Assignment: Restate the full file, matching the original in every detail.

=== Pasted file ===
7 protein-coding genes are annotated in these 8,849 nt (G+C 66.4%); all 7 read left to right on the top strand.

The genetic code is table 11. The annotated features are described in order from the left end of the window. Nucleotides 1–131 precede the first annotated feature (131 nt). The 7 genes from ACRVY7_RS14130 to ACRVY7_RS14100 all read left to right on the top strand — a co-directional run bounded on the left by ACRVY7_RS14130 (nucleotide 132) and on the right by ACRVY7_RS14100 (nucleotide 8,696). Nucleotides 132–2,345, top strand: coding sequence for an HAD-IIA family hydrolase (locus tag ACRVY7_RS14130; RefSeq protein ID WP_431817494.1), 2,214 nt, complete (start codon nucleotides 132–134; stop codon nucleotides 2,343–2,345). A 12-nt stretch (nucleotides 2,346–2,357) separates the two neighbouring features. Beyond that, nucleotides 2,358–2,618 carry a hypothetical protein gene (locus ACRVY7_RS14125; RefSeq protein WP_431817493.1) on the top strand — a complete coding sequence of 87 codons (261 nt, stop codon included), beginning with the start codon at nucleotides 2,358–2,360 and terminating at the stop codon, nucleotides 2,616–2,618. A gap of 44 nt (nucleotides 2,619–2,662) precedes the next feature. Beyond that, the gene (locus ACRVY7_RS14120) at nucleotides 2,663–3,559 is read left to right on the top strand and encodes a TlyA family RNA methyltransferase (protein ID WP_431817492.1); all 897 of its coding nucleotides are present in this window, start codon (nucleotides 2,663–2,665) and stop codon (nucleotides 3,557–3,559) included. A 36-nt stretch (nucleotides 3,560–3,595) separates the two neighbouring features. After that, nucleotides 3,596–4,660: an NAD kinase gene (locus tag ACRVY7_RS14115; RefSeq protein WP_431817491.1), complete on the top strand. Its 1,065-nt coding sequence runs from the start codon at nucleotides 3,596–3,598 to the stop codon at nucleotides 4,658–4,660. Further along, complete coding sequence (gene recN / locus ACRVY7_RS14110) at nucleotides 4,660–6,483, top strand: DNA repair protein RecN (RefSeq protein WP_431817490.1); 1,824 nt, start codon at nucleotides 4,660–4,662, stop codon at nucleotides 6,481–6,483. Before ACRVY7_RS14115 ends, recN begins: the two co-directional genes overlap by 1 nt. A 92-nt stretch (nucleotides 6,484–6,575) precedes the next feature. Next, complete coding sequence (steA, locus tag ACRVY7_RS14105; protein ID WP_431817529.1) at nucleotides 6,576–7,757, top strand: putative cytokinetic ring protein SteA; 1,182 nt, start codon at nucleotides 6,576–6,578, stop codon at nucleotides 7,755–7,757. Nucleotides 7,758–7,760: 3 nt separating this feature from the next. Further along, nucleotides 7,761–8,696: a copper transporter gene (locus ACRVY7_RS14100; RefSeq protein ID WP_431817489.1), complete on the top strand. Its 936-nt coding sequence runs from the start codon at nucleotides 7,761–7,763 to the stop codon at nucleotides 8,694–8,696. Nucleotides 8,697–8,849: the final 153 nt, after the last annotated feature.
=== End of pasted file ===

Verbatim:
7 protein-coding genes are annotated in these 8,849 nt (G+C 66.4%); all 7 read left to right on the top strand.

The genetic code is table 11. The annotated features are described in order from the left end of the window. Nucleotides 1–131 precede the first annotated feature (131 nt). The 7 genes from ACRVY7_RS14130 to ACRVY7_RS14100 all read left to right on the top strand — a co-directional run bounded on the left by ACRVY7_RS14130 (nucleotide 132) and on the right by ACRVY7_RS14100 (nucleotide 8,696). Nucleotides 132–2,345, top strand: coding sequence for an HAD-IIA family hydrolase (locus tag ACRVY7_RS14130; RefSeq protein ID WP_431817494.1), 2,214 nt, complete (start codon nucleotides 132–134; stop codon nucleotides 2,343–2,345). A 12-nt stretch (nucleotides 2,346–2,357) separates the two neighbouring features. Beyond that, nucleotides 2,358–2,618 carry a hypothetical protein gene (locus ACRVY7_RS14125; RefSeq protein WP_431817493.1) on the top strand — a complete coding sequence of 87 codons (261 nt, stop codon included), beginning with the start codon at nucleotides 2,358–2,360 and terminating at the stop codon, nucleotides 2,616–2,618. A gap of 44 nt (nucleotides 2,619–2,662) precedes the next feature. Beyond that, the gene (locus ACRVY7_RS14120) at nucleotides 2,663–3,559 is read left to right on the top strand and encodes a TlyA family RNA methyltransferase (protein ID WP_431817492.1); all 897 of its coding nucleotides are present in this window, start codon (nucleotides 2,663–2,665) and stop codon (nucleotides 3,557–3,559) included. A 36-nt stretch (nucleotides 3,560–3,595) separates the two neighbouring features. After that, nucleotides 3,596–4,660: an NAD kinase gene (locus tag ACRVY7_RS14115; RefSeq protein WP_431817491.1), complete on the top strand. Its 1,065-nt coding sequence runs from the start codon at nucleotides 3,596–3,598 to the stop codon at nucleotides 4,658–4,660. Further along, complete coding sequence (gene recN / locus ACRVY7_RS14110) at nucleotides 4,660–6,483, top strand: DNA repair protein RecN (RefSeq protein WP_431817490.1); 1,824 nt, start codon at nucleotides 4,660–4,662, stop codon at nucleotides 6,481–6,483. Before ACRVY7_RS14115 ends, recN begins: the two co-directional genes overlap by 1 nt. A 92-nt stretch (nucleotides 6,484–6,575) precedes the next feature. Next, complete coding sequence (steA, locus tag ACRVY7_RS14105; protein ID WP_431817529.1) at nucleotides 6,576–7,757, top strand: putative cytokinetic ring protein SteA; 1,182 nt, start codon at nucleotides 6,576–6,578, stop codon at nucleotides 7,755–7,757. Nucleotides 7,758–7,760: 3 nt separating this feature from the next. Further along, nucleotides 7,761–8,696: a copper transporter gene (locus ACRVY7_RS14100; RefSeq protein ID WP_431817489.1), complete on the top strand. Its 936-nt coding sequence runs from the start codon at nucleotides 7,761–7,763 to the stop codon at nucleotides 8,694–8,696. Nucleotides 8,697–8,849: the final 153 nt, after the last annotated feature.